State Highway Commission v. Madsen

Annotate this Case

119 N.W.2d 924 (1963)

STATE HIGHWAY COMMISSION of the State of South Dakota on Behalf of and in the Name of the State of South Dakota, Plaintiff and Respondent, v. Donald C. MADSEN et al. Defendants and Appellants.

No. 9963.

Supreme Court of South Dakota.

February 26, 1963.

*925 Bangs, McCullen, Butler & Foye, and H. F. Fellows, Rapid City, for defendants and appellants.

A. C. Miller, Atty. Gen., and John Wehde, Asst. Atty. Gen., Pierre, for plaintiff and respondent.

RENTTO, Judge.

This case was instituted by the State Highway Commission to acquire by condemnation through the power of eminent domain a one-half mile strip of land containing 21.45 acres, across the property of Donald C. Madsen in Pennington County for the construction of a part of the National System of Interstate and Defense Highways. The jury fixed the compensation to be paid him at $6,250 for which judgment was entered. He moved for a new trial on the grounds of insufficiency of the evidence to justify the verdict claiming that the verdict was inadequate, which motion was denied. This appeal from the judgment asserts as error the failure of the court to grant his motion.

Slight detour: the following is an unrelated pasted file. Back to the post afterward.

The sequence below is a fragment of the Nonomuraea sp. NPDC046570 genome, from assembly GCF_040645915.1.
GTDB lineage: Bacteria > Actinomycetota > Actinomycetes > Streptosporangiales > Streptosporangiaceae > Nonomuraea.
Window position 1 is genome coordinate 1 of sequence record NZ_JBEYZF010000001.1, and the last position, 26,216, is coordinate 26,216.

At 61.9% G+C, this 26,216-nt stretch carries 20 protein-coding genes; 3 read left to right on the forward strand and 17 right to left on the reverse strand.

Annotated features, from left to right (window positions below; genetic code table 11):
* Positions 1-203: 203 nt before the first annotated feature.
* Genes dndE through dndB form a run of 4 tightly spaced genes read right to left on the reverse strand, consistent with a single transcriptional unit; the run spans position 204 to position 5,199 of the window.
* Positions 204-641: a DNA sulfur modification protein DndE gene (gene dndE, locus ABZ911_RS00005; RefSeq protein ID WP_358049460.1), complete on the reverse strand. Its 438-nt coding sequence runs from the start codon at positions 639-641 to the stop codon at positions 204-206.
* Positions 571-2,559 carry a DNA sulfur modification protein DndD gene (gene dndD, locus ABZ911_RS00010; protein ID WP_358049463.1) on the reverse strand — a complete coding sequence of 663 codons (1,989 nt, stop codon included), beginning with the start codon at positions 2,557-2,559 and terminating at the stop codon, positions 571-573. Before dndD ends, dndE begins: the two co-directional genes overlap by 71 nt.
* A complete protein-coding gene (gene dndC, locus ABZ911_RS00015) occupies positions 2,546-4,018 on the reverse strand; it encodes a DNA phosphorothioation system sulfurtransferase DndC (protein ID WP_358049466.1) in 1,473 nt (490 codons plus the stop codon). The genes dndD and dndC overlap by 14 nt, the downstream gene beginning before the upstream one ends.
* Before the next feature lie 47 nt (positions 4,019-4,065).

For some time prior to this proceeding Madsen was the owner of approximately 1,680 acres of land located about two miles east of New Underwood, South Dakota, of which about two-thirds was crop land. In addition he leased 640 acres of pasture land. This 2,320-acre unit he operated as a combined farming and livestock-raising enterprise running between 150-200 cattle. From north to south the unit extends for a distance of three miles. In its east and west dimension it is an irregular tract. Before the taking in question, U.S. Highway 14-16, a blacktop state trunk highway, ran across it from east to west at which point it was a mile and a half wide. This severance put 580 acres of the owned land south of the highway and the remainder of it with the ranch headquarters to the north. South of the highway was a set of old buildings of which only the residence was in use by a lessee.